Fruit Tree Nutrients
Question from Tom:
I have planted many varieties of citrus and stone fruits in my yard within the last year. They are all low chill selections and should do well in the Rancho Bernardo area of San Diego where I live.
I am comfortable with pruning and watering the trees. What nutrients my trees need is a mystery to me. I am not sure how much fertilizer to use and I am confused by all of the micro nutrients such as iron. Currently I have been using a Kellogg organic fruit tree fertilizer in late spring on the stone fruit. I use Vigoro citrus fertilizer every 2-3 months on the citrus. I sprinkle a few small handfuls under the drip line and water during application.
My citrus leaves have a tendency to eventually become yellow and or pale. Some of my stone fruit leaves have purplish red spots and leaf edges (not curl). My bareroot cherry trees have some yellowing leaves that have been randomly dropping like they would in the fall when going dormant.
My soil is about 70% sand and 30% clay with varying amounts of organic material depending on the area of my yard. By itself my soil has a tendency to dry out in the summer and become as hard as cement. I have placed about 2-3 inches of mulch to keep the soil moist. The soil pH ranges from 6.5 to 7.0. I am concerned that my soil may be part of the problem.
Does it sound like I am fertilizing enough? I am considering hiring a consultant to analyze my situation. Do you have any recommendations?
Answer from Pat:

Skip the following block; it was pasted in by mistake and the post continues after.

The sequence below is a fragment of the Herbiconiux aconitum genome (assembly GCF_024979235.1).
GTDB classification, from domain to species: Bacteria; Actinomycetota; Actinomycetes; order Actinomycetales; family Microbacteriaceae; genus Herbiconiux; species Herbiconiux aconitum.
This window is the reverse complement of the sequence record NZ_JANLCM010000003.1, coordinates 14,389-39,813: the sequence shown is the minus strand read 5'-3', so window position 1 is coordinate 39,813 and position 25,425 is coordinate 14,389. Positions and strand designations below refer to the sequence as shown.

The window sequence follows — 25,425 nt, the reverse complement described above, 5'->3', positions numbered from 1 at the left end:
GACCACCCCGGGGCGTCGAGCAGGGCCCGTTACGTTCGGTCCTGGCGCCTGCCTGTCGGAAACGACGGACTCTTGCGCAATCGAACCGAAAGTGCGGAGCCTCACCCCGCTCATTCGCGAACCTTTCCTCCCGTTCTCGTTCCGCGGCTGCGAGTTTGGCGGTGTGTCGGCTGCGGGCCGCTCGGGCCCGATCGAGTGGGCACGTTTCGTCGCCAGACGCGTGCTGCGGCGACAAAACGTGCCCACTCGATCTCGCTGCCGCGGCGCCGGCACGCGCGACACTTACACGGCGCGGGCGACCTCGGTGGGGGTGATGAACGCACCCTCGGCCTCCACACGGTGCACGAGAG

Fertilizing citrus trees is a big topic handled in depth on pages 63, 64, and 65 of my new organic book and in all my previous month-by-month books. There are several ways to go and choices to be made according to the needs and likes and dislikes of the gardener. Basically, citrus are big feeders and need up to 1 pound of pure nitrogen per year for a mature tree and proportionally less for smaller trees. They also need phosphorus, potassium, and trace elements in lesser amounts. Since I have covered this topic in such detail and length in my new organic book, and because without copying those three pages here I cannot provide all the details I must suggest you refer to this book, either your own copy or go to the library and read it there. Suffice it to say that most home gardeners starve their citrus trees, but also that there is no way or need for an organic gardener to exactly translate one pound of actual nitrogen and other requirements into products you buy on a shelf, though technically that would be one way to go. The real task for the organic gardener is to build up the organic content of the soil which in turn creates the microbial action to create and release natural nitrogen. Many suggestions for what to use are given on page 63 and 64 including the fact that many organic gardeners simply mulch their trees with a layer of horse manure under the canopy and drip line and beyond with horse manure and let the rains wash it in. (Don’t pile manure or mulch against the trunk.) Beginning this late, you have lost the chance to fertilize prior to February bloom. Organic fertilizers take time to work. Nonetheless, mulch the trees and fertilize now with the organic products you have, using more than suggested (of organic fertilizers, only, not of synthetic fertilizers), water in deeply, and continue to feed through the warm seasons of the year.